Plymouth Hoe

Plymouth Hoe information

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Francis Drake supposedly spied the Spanish fleet from this grassy headland overlooking Plymouth Sound (the city's wide bay); the fabled bowling green on which he finished his game was probably where his statue now stands. Later the Hoe became a Victorian holiday spot and the wide promenade is backed by an array of multistoreyed villas and once-grand hotels.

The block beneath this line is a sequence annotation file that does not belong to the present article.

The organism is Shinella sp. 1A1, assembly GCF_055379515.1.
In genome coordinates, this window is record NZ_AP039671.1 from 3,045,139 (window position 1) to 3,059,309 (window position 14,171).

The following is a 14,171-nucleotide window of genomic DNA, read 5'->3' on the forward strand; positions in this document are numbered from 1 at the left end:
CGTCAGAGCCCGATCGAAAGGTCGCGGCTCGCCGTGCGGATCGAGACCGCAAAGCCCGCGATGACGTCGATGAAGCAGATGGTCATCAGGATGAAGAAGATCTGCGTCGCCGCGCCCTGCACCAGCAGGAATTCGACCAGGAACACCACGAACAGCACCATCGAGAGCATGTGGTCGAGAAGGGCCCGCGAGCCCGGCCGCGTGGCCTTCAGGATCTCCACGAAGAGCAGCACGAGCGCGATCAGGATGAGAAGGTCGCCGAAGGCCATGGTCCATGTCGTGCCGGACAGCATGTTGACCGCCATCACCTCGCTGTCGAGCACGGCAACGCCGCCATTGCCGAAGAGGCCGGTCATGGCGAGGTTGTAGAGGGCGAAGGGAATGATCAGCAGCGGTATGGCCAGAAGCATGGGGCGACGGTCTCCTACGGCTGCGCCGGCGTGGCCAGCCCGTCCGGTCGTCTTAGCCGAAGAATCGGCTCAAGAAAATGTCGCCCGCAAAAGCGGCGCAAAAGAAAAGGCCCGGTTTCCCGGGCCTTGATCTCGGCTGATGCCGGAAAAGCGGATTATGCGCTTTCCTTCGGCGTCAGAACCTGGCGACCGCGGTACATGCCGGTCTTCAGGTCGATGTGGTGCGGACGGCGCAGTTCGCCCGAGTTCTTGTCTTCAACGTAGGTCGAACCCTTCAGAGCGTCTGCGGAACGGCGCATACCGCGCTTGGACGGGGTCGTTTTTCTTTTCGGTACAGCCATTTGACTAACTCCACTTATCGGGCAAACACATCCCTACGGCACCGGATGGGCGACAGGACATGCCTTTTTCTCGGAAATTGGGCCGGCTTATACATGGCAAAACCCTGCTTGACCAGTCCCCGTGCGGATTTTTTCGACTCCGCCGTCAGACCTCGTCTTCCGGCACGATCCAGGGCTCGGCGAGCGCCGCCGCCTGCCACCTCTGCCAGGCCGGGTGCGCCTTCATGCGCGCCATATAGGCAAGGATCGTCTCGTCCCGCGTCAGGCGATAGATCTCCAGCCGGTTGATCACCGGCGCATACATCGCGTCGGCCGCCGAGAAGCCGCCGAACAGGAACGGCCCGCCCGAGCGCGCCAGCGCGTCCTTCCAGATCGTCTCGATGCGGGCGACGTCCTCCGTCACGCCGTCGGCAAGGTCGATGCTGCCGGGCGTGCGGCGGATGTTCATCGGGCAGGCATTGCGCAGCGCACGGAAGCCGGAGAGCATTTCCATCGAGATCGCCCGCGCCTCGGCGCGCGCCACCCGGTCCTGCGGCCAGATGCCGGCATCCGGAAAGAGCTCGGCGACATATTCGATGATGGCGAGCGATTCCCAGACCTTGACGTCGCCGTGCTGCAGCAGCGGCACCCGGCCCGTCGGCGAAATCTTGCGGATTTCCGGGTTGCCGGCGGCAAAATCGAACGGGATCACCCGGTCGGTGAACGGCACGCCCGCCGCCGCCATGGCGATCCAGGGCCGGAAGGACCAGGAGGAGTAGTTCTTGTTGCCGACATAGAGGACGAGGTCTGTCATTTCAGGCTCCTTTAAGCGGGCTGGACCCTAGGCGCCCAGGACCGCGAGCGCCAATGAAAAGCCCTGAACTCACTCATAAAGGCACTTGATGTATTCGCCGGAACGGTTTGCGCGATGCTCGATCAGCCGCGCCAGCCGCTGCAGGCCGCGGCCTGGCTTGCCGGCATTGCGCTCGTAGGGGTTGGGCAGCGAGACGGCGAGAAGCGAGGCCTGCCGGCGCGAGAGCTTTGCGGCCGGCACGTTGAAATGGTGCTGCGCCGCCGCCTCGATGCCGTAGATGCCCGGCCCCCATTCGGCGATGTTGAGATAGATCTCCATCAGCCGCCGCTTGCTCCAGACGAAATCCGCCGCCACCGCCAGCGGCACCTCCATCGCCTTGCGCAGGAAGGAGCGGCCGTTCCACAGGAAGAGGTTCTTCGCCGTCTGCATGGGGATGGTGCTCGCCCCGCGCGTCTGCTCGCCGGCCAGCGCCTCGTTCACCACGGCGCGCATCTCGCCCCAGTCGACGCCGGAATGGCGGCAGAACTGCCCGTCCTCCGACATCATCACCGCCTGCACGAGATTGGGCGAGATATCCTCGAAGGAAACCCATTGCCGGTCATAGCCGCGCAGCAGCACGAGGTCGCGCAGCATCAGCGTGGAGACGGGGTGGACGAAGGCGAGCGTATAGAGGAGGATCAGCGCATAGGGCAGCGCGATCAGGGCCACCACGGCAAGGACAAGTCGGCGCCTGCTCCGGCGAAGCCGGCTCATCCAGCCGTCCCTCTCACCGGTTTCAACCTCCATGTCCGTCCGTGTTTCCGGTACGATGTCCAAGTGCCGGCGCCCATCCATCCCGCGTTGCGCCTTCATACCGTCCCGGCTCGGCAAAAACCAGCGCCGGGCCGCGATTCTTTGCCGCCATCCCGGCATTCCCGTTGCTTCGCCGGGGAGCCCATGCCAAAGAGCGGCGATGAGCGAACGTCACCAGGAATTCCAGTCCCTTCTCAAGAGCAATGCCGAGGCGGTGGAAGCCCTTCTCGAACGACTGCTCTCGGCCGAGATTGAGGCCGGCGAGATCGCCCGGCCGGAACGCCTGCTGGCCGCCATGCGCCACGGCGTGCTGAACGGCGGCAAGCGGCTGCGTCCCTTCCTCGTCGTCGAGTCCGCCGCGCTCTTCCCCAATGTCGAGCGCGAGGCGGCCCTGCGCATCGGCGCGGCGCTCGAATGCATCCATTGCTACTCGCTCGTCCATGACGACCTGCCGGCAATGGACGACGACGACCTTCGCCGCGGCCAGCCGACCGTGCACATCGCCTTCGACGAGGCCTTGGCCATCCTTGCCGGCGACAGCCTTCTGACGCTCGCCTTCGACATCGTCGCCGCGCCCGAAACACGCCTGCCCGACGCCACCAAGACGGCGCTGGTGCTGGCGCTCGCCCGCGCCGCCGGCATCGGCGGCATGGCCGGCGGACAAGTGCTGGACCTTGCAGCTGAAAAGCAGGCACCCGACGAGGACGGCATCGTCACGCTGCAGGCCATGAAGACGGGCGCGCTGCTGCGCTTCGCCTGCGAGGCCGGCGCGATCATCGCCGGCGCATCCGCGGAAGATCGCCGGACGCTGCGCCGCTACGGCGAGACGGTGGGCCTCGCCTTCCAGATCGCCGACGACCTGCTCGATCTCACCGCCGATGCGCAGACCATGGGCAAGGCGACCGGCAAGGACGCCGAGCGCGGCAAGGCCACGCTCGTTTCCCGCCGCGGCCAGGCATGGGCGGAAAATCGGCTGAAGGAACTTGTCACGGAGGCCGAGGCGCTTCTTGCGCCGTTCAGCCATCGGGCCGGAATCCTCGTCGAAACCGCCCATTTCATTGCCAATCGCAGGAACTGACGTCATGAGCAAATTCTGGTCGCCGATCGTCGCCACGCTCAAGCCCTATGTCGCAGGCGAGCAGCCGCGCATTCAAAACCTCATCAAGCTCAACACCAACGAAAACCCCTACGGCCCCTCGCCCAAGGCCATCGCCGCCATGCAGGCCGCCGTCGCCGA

The red-and-white-striped former lighthouse, Smeaton's Tower , was built 14 miles offshore on the Eddystone Rocks in 1759, then moved to the Hoe in 1882. Climbing its 93 steps provides an illuminating insight into lighthouse keepers' lives and stunning views of the city, Dartmoor and the sea. Evidence of Plymouth's martial past comes in the form of the Citadel , a huge 17-century fortress (still an army base), and scores of war memorials; the largest bears the names of 23,186 Commonwealth sailors who were lost at sea during WWI and WWII.